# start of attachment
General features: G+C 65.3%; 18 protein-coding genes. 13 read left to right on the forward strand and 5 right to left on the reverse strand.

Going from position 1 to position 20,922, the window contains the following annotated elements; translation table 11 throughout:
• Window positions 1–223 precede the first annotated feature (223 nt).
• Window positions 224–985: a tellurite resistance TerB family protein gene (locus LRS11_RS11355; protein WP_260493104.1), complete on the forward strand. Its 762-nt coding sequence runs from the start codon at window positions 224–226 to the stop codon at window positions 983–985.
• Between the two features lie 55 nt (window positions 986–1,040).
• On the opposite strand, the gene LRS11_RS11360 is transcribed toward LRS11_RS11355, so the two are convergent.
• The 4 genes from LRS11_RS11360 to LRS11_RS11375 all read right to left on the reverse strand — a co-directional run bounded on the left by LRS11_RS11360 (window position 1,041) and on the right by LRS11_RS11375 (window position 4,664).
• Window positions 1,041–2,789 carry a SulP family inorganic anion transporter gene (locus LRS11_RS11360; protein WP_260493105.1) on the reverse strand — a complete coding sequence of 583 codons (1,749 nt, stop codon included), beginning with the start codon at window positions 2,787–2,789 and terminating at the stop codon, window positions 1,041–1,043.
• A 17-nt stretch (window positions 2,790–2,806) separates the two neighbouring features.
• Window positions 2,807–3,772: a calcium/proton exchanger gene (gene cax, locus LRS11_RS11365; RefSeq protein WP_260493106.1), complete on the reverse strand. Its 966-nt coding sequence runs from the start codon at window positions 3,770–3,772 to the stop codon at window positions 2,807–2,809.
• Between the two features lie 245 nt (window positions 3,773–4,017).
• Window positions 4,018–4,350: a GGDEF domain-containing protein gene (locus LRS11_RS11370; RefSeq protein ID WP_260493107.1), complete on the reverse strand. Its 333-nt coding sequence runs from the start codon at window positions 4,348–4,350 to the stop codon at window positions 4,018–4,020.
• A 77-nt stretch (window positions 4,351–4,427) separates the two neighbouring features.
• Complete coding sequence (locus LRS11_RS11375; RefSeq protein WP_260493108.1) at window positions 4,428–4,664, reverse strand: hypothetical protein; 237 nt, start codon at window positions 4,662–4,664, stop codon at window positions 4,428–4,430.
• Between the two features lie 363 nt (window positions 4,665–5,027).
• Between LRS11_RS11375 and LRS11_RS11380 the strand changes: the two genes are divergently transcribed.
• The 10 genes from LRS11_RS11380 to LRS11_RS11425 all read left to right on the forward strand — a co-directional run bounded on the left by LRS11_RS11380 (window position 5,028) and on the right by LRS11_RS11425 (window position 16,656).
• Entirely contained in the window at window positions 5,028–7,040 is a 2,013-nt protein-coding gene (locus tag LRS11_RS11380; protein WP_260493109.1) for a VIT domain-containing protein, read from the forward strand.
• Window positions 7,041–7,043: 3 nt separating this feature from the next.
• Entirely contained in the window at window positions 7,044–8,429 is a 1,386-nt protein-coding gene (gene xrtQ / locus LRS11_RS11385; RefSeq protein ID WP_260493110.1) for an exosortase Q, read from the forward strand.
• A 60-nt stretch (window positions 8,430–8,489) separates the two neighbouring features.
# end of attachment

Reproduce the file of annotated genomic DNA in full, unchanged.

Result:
General features: G+C 65.3%; 18 protein-coding genes. 13 read left to right on the forward strand and 5 right to left on the reverse strand.

Going from position 1 to position 20,922, the window contains the following annotated elements; translation table 11 throughout:
• Window positions 1–223 precede the first annotated feature (223 nt).
• Window positions 224–985: a tellurite resistance TerB family protein gene (locus LRS11_RS11355; protein WP_260493104.1), complete on the forward strand. Its 762-nt coding sequence runs from the start codon at window positions 224–226 to the stop codon at window positions 983–985.
• Between the two features lie 55 nt (window positions 986–1,040).
• On the opposite strand, the gene LRS11_RS11360 is transcribed toward LRS11_RS11355, so the two are convergent.
• The 4 genes from LRS11_RS11360 to LRS11_RS11375 all read right to left on the reverse strand — a co-directional run bounded on the left by LRS11_RS11360 (window position 1,041) and on the right by LRS11_RS11375 (window position 4,664).
• Window positions 1,041–2,789 carry a SulP family inorganic anion transporter gene (locus LRS11_RS11360; protein WP_260493105.1) on the reverse strand — a complete coding sequence of 583 codons (1,749 nt, stop codon included), beginning with the start codon at window positions 2,787–2,789 and terminating at the stop codon, window positions 1,041–1,043.
• A 17-nt stretch (window positions 2,790–2,806) separates the two neighbouring features.
• Window positions 2,807–3,772: a calcium/proton exchanger gene (gene cax, locus LRS11_RS11365; RefSeq protein WP_260493106.1), complete on the reverse strand. Its 966-nt coding sequence runs from the start codon at window positions 3,770–3,772 to the stop codon at window positions 2,807–2,809.
• Between the two features lie 245 nt (window positions 3,773–4,017).
• Window positions 4,018–4,350: a GGDEF domain-containing protein gene (locus LRS11_RS11370; RefSeq protein ID WP_260493107.1), complete on the reverse strand. Its 333-nt coding sequence runs from the start codon at window positions 4,348–4,350 to the stop codon at window positions 4,018–4,020.
• A 77-nt stretch (window positions 4,351–4,427) separates the two neighbouring features.
• Complete coding sequence (locus LRS11_RS11375; RefSeq protein WP_260493108.1) at window positions 4,428–4,664, reverse strand: hypothetical protein; 237 nt, start codon at window positions 4,662–4,664, stop codon at window positions 4,428–4,430.
• Between the two features lie 363 nt (window positions 4,665–5,027).
• Between LRS11_RS11375 and LRS11_RS11380 the strand changes: the two genes are divergently transcribed.
• The 10 genes from LRS11_RS11380 to LRS11_RS11425 all read left to right on the forward strand — a co-directional run bounded on the left by LRS11_RS11380 (window position 5,028) and on the right by LRS11_RS11425 (window position 16,656).
• Entirely contained in the window at window positions 5,028–7,040 is a 2,013-nt protein-coding gene (locus tag LRS11_RS11380; protein WP_260493109.1) for a VIT domain-containing protein, read from the forward strand.
• Window positions 7,041–7,043: 3 nt separating this feature from the next.
• Entirely contained in the window at window positions 7,044–8,429 is a 1,386-nt protein-coding gene (gene xrtQ / locus LRS11_RS11385; RefSeq protein ID WP_260493110.1) for an exosortase Q, read from the forward strand.
• A 60-nt stretch (window positions 8,430–8,489) separates the two neighbouring features.